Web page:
Another thing that slows down the visitor’s step is the fact of looking down; it is the same pose that we take when hunting for a lost earring or for a particular type of wildflower. Looking is supposedly what we always do when we experience art, but Frame of Reference (campo contra-campo) requires a posture that is more about searching, as if we were foraging for something essential. To see these materials more closely, the visitor must lower their entire body to the floor. Bowing, then kneeling before the installation’s many photographs of canyons and deserts of the American Southwest felt reverent, appropriate, and somehow familiar. In my physical memory, this landscape compels me to genuflect: I kneel down to pick up a rock, to inspect a cactus bud, to check an animal’s stray footprint, or to spread a loved one’s ashes.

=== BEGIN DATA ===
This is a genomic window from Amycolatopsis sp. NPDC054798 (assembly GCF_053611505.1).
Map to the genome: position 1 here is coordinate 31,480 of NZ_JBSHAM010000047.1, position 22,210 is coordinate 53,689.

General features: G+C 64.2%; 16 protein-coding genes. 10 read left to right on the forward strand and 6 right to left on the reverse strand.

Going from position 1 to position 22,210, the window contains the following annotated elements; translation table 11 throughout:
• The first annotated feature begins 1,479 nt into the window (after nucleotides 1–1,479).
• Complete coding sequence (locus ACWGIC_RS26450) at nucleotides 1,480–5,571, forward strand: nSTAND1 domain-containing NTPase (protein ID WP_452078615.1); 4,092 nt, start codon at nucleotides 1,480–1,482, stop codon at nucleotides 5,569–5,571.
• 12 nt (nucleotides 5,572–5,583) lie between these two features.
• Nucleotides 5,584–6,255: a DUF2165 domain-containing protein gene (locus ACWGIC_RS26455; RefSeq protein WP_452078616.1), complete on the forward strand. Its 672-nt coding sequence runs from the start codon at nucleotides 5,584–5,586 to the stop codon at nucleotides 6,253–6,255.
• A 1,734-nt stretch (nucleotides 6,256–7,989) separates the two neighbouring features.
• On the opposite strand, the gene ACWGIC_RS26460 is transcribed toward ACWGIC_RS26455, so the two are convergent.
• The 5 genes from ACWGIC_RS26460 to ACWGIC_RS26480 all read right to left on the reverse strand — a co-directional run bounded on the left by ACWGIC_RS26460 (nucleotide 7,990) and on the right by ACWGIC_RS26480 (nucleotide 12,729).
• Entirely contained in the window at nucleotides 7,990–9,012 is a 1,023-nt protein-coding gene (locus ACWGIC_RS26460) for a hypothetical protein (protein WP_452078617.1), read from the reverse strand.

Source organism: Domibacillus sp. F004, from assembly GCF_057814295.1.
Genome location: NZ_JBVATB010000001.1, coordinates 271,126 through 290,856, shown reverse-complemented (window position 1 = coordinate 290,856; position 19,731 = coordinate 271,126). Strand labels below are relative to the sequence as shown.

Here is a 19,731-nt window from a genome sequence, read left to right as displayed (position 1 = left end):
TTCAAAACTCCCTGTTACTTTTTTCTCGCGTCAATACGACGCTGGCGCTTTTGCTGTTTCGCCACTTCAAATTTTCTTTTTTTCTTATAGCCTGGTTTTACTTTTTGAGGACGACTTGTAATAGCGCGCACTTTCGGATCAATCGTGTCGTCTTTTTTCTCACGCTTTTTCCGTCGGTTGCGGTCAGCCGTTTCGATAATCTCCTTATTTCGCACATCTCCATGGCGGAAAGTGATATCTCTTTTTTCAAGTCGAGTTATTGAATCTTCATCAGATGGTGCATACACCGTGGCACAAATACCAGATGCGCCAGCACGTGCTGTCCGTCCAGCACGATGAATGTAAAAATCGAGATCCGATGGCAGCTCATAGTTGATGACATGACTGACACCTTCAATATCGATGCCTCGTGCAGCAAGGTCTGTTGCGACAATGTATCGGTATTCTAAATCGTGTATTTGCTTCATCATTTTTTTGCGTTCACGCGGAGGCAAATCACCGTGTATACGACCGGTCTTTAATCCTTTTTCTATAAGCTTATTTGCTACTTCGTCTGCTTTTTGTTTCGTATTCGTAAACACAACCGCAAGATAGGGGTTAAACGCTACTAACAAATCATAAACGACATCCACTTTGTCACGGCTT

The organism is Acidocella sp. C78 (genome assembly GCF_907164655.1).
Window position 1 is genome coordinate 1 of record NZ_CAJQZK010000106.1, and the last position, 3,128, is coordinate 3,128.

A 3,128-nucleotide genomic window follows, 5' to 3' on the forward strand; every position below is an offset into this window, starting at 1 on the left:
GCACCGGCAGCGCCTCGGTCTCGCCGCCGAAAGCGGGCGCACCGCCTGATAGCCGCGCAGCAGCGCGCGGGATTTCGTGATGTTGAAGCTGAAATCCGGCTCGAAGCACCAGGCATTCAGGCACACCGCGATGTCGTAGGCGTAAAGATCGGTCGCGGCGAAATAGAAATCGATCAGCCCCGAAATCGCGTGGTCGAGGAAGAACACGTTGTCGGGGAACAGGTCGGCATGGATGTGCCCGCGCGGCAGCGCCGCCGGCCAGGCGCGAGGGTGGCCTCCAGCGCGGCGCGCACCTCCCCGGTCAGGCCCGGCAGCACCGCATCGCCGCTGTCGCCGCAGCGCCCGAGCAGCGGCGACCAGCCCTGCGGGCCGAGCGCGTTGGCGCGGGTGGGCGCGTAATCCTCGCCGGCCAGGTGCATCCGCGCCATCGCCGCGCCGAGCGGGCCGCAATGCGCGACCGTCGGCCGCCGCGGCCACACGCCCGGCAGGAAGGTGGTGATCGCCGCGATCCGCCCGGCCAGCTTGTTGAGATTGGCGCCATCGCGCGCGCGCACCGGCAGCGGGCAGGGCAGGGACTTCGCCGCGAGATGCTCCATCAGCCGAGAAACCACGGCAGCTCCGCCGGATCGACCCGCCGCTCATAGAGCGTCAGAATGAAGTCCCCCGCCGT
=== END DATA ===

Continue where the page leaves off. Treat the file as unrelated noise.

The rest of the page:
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Cristina used to dance ballet, and her site-specific works demonstrate a special sensitivity to the choreography of the body. She dynamizes her photographic displays by requiring physical movement; for this reason, I write about visitors to the installation rather than viewers. Her previous large-scale installation, 18 de Outubro de 2014 at Porto’s Galeria Municipal Almeida Garrett, asked visitors to lean over low, table-like platforms as if they too were artists - investigators sifting through her collected materials. Frame of Reference (campo contra-campo) draws the body into walking, stooping, squatting, and kneeling over a wide, open floor. The range of motion has expanded and become more involved since her last installation, but the actions remain unhurried and intimate. Moving up, down, and around Frame of Reference (campo contra-campo) was a meditative repetition that bent my sense of time. When I finally emerged from the large installation space, it was difficult to say how long I’d been examining its contents.